Thursday, December 23, 2010

THEMES TO AVOID

Exploding altars.

27 comments:

Nickie Goomba said...

Has someone tossed a cherry bomb into a pile of Budweiser empties? Perhaps it's a Guy Fawkes thing, but that wouldn't explain the whole wheat pitas.

I'm stumped.

Nickie Goomba said...

At second glance, the Priestess' vestments disclose that she is celebrating the Feast Day of Our Lady of the Doritos. Later in the service, the congregation helps themselves from the bag in the foreground.

Christopher Johnson said...

Pitas have been used in some churches for quite a while. My old Episcopal church started using them back in the 70's. More "culturally authentic" or something. And the folks at my joint thought they tasted better.

Anonymous said...

Another theme to avoid would be using 70s-style coffee pots as vessels for the consecrated wine.

Zio Rico said...

Isn't there something in the Canons about Celebrants sporting bangs?

FrontageRoad said...

Has anyone noticed the Deacon's strangely coiffed Mephistopheles beard?

Invictus_88 said...

"In solidarity with parishes in Iraq"?

(Hm, too soon?)

Anonymous said...

That's a priestess, right? This is an Episcopal church, right? So there's absolutely NO WAY those could be swimming sperm cells trying to impregnate...Nope, nope, I'm not even going to *think* about it...La la la la...

Jim said...

This is why I like ad orientem worship - so the service becomes bearable, even if the celebrant has a face that could scare a dog off a gut wagon.

Anonymous said...

The 1964 World's Fair committee called: They'd like the banner for the GE Pavilion returned, please.

monika

Austen said...

Maybe they wanted to use the banner because they sang the hymn Earth and All Stars that morning?

The text for the beginning seems to fit

Earth and all stars, loud rushing planets, sing to the Lord a new song!

Joel said...

Perhaps it's the Commemoration of the Explosion of the Planet Krypton

Anonymous said...

correction: It was the banner for Dupont's Wonderful World of Chemistry. They still want it back.

monika

Anonymous said...

The frontal is probably the least of the problems in this picture. What about:

1. The Christmas trees on the deacon's stole
2. Is that pita bread from the neighborhood grocery store?
3. I suspect the priestess' vestments are ugly too.
4. Is that a open bag of Cheetos at the bottom?
5. The lady on the right looks bored. To go with the Christmas tree motif, why doesn't she have little santas and raindeer on her stole?

Anonymous said...

Since when has the church ascribed to the Big Bang Theory? Oh, The Episcopal "Church"? Nevermind. -- Elle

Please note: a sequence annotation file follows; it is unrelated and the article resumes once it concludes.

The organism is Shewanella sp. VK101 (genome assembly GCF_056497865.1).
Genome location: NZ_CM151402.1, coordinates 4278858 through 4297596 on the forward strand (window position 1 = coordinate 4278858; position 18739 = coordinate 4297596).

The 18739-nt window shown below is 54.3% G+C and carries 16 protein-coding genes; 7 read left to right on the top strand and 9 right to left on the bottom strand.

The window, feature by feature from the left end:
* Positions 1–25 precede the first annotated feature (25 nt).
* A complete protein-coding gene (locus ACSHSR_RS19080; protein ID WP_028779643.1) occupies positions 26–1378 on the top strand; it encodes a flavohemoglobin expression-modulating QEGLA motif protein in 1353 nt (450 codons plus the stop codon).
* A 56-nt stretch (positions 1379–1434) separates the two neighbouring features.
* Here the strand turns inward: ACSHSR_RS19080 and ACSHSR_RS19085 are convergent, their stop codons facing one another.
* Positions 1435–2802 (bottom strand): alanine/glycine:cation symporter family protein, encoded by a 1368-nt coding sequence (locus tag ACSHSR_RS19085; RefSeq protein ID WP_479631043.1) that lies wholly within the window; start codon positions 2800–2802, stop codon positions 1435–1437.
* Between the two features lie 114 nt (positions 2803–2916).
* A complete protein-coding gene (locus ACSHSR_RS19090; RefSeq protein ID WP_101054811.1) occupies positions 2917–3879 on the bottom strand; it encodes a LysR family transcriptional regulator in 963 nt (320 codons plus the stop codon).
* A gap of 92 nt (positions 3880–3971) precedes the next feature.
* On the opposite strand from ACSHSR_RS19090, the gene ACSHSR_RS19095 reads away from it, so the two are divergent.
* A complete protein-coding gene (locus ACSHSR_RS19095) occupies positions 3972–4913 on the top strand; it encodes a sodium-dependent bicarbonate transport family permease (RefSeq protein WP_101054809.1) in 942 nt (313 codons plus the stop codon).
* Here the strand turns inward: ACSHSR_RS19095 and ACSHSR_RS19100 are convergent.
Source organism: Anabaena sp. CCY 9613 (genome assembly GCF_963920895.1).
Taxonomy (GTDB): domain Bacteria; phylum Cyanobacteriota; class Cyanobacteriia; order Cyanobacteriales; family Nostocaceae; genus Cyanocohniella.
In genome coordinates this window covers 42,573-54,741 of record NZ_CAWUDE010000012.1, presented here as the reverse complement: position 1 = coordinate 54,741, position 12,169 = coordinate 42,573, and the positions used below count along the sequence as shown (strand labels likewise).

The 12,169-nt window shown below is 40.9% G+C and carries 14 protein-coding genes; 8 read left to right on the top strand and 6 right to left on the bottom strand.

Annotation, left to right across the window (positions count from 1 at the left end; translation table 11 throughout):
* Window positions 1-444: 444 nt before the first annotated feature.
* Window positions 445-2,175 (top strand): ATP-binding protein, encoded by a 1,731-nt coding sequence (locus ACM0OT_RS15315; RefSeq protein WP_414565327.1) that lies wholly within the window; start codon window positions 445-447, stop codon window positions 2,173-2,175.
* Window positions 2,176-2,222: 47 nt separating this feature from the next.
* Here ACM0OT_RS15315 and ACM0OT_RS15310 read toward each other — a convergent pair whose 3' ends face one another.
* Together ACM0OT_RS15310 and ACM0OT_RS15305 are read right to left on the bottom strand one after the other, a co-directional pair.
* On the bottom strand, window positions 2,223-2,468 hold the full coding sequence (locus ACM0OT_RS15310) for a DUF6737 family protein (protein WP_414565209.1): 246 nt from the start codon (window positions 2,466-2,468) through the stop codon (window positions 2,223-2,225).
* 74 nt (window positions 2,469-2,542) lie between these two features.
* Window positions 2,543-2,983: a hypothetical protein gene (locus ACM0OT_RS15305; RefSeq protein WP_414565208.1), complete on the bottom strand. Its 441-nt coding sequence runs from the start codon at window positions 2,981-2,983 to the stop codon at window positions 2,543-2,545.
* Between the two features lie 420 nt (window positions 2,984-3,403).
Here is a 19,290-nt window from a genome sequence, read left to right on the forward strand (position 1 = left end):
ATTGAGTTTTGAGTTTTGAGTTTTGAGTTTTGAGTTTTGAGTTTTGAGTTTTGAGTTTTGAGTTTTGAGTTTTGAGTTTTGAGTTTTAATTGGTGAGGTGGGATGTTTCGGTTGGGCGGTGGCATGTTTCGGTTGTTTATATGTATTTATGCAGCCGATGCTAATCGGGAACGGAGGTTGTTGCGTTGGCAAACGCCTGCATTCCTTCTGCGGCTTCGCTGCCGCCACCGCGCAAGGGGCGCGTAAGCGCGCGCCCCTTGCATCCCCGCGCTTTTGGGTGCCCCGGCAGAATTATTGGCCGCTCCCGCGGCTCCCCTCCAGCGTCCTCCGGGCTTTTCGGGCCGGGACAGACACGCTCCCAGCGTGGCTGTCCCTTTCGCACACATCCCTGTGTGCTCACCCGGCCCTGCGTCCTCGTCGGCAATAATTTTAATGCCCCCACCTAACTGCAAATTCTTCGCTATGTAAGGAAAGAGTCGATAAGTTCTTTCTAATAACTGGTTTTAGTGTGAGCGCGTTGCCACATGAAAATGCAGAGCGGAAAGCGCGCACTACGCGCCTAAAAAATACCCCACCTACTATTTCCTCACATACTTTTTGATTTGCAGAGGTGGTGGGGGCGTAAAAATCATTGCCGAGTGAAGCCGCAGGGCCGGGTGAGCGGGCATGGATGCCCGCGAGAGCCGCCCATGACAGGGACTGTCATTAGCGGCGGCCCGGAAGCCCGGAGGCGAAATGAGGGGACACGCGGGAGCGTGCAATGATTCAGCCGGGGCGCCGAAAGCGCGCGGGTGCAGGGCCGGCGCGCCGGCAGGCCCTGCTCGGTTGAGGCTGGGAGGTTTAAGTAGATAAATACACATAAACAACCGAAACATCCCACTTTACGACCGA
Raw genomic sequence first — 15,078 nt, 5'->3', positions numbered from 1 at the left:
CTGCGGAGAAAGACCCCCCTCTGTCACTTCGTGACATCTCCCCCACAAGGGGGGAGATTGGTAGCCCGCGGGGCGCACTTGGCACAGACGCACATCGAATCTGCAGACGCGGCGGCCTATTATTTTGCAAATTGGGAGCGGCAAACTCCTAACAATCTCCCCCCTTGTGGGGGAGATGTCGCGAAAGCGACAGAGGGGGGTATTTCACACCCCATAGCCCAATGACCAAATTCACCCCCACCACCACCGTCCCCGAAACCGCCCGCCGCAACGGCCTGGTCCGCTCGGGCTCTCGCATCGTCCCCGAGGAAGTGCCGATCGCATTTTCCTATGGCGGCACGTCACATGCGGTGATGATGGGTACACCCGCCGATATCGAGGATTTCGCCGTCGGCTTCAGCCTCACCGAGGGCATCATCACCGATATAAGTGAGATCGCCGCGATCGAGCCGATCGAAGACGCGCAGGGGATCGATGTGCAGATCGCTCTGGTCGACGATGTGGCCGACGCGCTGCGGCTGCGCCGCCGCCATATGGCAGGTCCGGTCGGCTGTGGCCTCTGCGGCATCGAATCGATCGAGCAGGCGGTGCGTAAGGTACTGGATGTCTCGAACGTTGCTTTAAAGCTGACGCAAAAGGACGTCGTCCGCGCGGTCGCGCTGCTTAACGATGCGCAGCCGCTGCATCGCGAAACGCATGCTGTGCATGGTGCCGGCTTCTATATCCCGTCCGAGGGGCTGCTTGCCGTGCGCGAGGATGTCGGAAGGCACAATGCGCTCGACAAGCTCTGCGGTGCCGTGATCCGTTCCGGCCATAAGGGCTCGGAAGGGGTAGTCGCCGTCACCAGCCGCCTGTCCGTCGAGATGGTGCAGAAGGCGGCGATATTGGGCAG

Anonymous said...

Episcopal Eucharistic Prayer C, I presume -
At your command all things came to be: the vast expanse of interstellar space, galaxies, suns, the planets in their courses, and this fragile earth, our island home.
http://www.bcponline.org/HE/he2-altgt.htm

Tonestaple said...

Are you sure it's pita bread? It looks like a frozen waffle to me.

Paul Woodrum said...

"The Glory Frontal," 1991. Artist: Eleanor Van de Water for St. Bartholomew's Episcopal Church, Beaverton, Oregon. The artist describes it as "the visual statement of the words 'Thine is the kingdom and the power and the glory,'" and expressive of "the exhilaration and joy of Christmas and Easter."

Magnificent. Shame to combine it with those ordinary brass catalog candlesticks. Flowers badly placed. Seasonal ornaments and/or flowers should neither obscure nor impede access to the altar.

The Reverend Steven P. Sabin said...

I'd say the major problem with the frontal is the void at the center. If it was an aureole around a cross or Chi-rho, or the "Hand of God" it would be much more suitable.

To me the bread doesn't look like pita, much more like a homemade unleavened loaf.

Anonymous said...

Let's not overlook the old dude sitting off to the right. His bald head top surrounded by gray hair in deparate need of a trimming makes him look like a retired clown who was not allowed to play church with the other boys and girls, but relegated to looking at two big behinds of the two women.
He looks like, "If we didn't have women priests, I would still have a job."

TeddyG said...

That is most definitely scored pita bread, but what I find most intriguing is the orange bag of already opened, nut-flavored "anitdoron" in front of that altar. Either they couldn't find any Hawaiian Punch to help wash it down, or it has been cropped out of the picture.

Paul Woodrum said...

Good grief! After such an ageist, misogynist, sexist bit of purulence that has nothing to do with ecclesiastical vestments and ornaments, I begin to understand why so many comments are pusillanamously signed anonymous.

midwestnorwegian said...

None look too pleased to be there. LOVE the giant bag of cheese doodles in front of the altar (bottom of the picture).

Anonymous said...

In all fairness (perhaps more than is deserved), many churches (at least around here) collect items for food pantries. I suspect there is a basket of food in front of the other, taken up as part of the collection. They're not open either (there's some kind of blue message banner atop the bag at an angle).

Too bad they look like they're about to be obliterated by shrapnel flying from an exploding monstrance.

Anthony S. "Tony" Layne said...

Something else for which we can blame the influence of Jackson Pollack ....

poetcomic1 said...

Anonymous says-
"Since when has the church ascribed to the Big Bang Theory."

The Big Bang Theory was proposed by the brilliant Monsignor George Lemaitre
a Catholic religious and the one theoretical physicist Einstein was in awe of. It is perfectly compatible with the teachings of the Church and is also powerfully anti-atheistic. THIS design is 'fifties modern atomic' which just goes to show how dated 'Episcopal Modern' can be.

theraineyview said...

It would be so hard to sit there without ducking.